As crowdfunding and e-commerce platforms, such as eBay and Amazon, continue to grow, the number of tools that entrepreneurs and sellers have at their disposal to interact with customers and crowdfunding backers increases as well.
Haoyan Sun, assistant professor in the Decision and Technology Analytics (DATA) Department, is studying those platform dynamics to determine just how much of an impact they make. To attract individual online buyers on an e-commerce platform, what’s more effective: sponsored searches or social media endorsements? Does communication between entrepreneurs and potential backers affect support for crowdfunding?
For sponsored searches, much like Google, whenever potential buyers search for a product on an e-commerce site, a list comes up of third-party sellers paying to be included at, or near, the top of the results page. Those sellers appear before those who do not pay for search listings. A social media endorsement is exactly what it sounds like—a person on social media recommends a product with a link to the item on an e-commerce platform.
The Online Marketplace
In “An Empirical Analysis of Seller Advertising Strategies in an Online Marketplace,” forthcoming in Information Systems Research, Sun and fellow researchers Ming Fan and Yong Tan, of the University of Washington, found that both sponsored searches and social media endorsements are significant in attracting online traffic. While Sun’s research, using data from Chinese e-commerce retailer Alibaba, finds both advertising methods successful, it also shows sponsored search is more effective than social media endorsement in terms of the online traffic brought to the platform.
“Sponsored search is only shown after a user has typed the keywords,” Sun says. “It’s very precise. It’s targeted to people who already have the purchase intention. Social media endorsements have a more general audience. You don’t really know who would be attracted to your platforms.”
Sponsored search is also more effective for sellers with low ratings, whereas social media endorsement saw similar traffic regardless of a seller’s reputation. As far as sales go, Sun found sponsored search has a significant and positive impact. Social media endorsement may attract a lot of people to the site, Sun says, but many don’t end up making a purchase.
“If [sellers] can pay the platform to let them be at the front of the list, then they can expose themselves to the general public more frequently,” Sun says. “They use sponsored search ads to get [their product] in front of this organic search list that was generated by the platform itself based on a lot of reasons. It could be high reputation or the length of time this product has sold or the popularity of this product.”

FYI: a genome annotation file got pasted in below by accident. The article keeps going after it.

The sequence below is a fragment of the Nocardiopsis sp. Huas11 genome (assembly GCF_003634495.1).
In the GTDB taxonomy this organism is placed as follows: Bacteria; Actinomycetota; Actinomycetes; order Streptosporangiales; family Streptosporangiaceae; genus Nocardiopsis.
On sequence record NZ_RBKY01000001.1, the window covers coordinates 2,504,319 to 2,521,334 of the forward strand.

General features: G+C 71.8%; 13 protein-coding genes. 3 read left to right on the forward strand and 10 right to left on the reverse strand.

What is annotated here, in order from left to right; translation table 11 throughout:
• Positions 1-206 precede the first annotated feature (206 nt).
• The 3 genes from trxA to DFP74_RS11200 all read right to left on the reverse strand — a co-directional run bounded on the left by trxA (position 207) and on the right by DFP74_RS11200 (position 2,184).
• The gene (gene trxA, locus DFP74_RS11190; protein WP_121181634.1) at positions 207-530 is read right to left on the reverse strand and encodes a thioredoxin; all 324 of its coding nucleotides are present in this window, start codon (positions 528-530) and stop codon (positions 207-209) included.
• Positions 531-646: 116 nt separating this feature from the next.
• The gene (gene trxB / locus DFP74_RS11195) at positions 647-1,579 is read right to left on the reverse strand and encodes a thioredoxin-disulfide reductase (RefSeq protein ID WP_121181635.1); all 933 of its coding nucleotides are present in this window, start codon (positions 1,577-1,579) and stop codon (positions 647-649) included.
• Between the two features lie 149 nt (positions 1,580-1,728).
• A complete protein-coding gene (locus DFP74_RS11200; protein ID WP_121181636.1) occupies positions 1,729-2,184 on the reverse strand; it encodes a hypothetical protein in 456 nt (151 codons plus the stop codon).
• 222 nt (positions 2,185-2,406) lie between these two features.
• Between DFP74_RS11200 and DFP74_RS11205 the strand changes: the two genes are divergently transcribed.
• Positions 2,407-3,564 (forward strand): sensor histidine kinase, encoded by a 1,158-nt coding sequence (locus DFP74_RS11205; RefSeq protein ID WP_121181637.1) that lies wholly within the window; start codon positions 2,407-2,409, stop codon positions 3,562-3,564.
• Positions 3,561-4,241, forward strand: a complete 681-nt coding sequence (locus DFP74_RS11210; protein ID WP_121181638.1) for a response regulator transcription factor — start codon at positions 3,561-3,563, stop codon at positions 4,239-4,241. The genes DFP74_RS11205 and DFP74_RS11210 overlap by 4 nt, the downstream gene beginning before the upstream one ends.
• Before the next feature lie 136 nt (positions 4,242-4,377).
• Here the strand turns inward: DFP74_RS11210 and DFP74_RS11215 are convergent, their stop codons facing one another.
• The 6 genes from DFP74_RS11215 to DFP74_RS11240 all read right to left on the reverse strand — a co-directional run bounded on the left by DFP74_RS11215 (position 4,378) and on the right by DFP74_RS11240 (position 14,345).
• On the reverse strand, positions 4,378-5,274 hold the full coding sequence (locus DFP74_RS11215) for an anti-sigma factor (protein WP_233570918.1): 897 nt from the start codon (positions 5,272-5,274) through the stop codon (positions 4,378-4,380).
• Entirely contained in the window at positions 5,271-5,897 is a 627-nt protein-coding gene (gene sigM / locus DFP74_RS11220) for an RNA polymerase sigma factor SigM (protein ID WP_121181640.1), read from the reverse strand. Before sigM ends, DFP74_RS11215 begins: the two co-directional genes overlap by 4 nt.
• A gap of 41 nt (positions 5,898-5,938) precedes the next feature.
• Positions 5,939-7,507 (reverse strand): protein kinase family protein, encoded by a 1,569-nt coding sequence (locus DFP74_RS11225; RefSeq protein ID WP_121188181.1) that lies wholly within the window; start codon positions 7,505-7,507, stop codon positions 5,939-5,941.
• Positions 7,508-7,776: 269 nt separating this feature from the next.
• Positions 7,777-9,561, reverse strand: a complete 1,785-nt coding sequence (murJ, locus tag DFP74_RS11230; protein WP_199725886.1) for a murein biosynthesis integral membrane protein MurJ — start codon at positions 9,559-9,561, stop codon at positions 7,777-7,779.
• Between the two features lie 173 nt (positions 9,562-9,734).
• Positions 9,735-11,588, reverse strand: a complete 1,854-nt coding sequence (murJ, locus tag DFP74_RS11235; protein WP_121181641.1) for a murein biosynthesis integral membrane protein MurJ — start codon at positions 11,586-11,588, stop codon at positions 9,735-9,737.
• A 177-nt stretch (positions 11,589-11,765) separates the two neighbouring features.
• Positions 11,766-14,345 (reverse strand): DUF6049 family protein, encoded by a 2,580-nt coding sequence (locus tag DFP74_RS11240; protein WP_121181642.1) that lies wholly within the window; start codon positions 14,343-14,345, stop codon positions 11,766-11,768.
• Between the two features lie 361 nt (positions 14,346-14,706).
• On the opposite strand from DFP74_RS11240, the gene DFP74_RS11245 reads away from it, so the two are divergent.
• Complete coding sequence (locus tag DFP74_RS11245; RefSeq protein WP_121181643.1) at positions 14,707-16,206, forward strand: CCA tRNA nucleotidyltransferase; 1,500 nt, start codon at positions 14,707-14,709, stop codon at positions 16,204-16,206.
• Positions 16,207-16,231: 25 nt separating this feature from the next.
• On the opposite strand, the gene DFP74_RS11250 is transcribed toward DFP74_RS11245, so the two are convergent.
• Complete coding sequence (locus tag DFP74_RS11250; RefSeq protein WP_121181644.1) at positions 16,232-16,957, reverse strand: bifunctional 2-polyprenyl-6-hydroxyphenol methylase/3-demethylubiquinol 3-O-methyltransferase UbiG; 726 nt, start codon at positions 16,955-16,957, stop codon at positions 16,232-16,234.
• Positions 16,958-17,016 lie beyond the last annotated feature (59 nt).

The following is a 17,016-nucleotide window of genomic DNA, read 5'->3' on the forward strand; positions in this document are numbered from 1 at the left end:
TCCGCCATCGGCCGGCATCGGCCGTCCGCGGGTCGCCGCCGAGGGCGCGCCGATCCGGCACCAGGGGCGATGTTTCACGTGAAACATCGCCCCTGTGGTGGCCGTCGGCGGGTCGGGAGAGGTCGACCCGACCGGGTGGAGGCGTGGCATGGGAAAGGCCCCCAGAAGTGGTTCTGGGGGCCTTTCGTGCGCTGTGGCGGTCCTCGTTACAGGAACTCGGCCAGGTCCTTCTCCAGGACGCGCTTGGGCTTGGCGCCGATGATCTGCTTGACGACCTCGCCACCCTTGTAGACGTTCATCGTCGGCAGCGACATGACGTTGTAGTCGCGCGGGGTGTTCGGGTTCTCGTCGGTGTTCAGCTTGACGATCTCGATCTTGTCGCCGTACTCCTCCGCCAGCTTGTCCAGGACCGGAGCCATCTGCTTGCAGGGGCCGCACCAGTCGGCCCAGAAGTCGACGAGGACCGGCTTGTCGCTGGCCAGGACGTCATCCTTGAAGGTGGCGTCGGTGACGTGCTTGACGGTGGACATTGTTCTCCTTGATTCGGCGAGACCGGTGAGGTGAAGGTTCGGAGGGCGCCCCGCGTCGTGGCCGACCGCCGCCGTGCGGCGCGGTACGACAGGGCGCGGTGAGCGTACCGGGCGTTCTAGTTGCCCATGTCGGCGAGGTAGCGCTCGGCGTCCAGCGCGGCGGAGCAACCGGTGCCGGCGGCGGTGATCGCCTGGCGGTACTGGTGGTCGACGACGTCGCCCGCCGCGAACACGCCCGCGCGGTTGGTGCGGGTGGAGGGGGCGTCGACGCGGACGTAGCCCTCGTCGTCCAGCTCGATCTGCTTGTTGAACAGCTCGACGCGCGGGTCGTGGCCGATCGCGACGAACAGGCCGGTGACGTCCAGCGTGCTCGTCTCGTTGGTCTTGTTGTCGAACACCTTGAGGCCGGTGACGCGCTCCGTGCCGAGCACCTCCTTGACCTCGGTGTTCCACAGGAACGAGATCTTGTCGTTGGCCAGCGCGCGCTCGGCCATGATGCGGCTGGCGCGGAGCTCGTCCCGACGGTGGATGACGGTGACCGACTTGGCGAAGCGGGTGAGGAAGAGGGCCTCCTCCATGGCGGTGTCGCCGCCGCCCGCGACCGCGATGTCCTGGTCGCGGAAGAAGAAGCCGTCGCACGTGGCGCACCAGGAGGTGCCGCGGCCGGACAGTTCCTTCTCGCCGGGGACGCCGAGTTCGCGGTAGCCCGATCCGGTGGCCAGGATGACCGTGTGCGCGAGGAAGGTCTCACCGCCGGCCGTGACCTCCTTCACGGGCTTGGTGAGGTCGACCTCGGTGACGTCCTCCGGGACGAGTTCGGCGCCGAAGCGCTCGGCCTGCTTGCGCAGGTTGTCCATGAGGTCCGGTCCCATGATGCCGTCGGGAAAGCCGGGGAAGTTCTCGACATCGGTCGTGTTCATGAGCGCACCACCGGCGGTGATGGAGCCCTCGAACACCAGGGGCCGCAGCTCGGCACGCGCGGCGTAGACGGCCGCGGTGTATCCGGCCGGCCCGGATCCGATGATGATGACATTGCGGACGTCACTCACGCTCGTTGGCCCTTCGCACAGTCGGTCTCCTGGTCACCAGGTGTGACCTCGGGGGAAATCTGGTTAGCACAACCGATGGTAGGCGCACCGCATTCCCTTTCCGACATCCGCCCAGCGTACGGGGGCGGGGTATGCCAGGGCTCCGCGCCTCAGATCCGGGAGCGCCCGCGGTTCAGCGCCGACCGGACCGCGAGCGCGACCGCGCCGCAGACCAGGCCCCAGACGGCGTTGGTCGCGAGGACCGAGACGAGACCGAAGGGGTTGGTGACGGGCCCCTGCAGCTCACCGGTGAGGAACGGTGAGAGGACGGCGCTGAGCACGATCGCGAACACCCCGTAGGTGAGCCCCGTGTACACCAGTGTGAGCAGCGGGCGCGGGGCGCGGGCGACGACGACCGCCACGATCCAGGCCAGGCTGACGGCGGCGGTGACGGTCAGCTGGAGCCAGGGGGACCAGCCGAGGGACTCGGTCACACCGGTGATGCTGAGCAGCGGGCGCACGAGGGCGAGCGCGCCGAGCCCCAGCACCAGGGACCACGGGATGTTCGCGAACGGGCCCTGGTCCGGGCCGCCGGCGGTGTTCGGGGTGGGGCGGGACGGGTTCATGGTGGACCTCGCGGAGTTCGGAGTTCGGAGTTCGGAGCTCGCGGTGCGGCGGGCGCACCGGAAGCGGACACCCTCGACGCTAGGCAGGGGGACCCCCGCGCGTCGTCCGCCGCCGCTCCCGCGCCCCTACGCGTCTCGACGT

With Alibaba, sellers pay the social media endorser only after the buyer clicks through the link, reaches their storefront and buys the product. Sun says the formula varies among e-commerce sites, but for the data set they used, endorsers didn’t receive payment simply for a link click.
In other research, Sun and her coauthors try to quantify the effect of Alibaba’s free chat box, which allows buyers to talk directly to sellers, on the final conversion rate. The amount of effort—one seller might have only a 50% response rate, while another with a larger staff has a 100% response rate—is taken into account. In other words, does the amount of time that sellers spend in answering buyers’ questions translate into sales? Sun says the research indicates that the higher the response rate, the higher the conversation rate.
Sun and her coauthors also continue to study whether featured discussion boards help facilitate donors’ backing of projects.
“If there are positive sentiments revealed, would it help the starter to attract more backers, and then reach their funding goal quickly?” Sun says the researchers are asking. “And if there is negative sentiment on the discussion board, would that hurt the starter?”
Why it matters: Studying the behavior of consumers and crowdfunding backers on online platforms can lead to more success for businesses and entrepreneurs.
Illustration by Richard Mia/the ISpot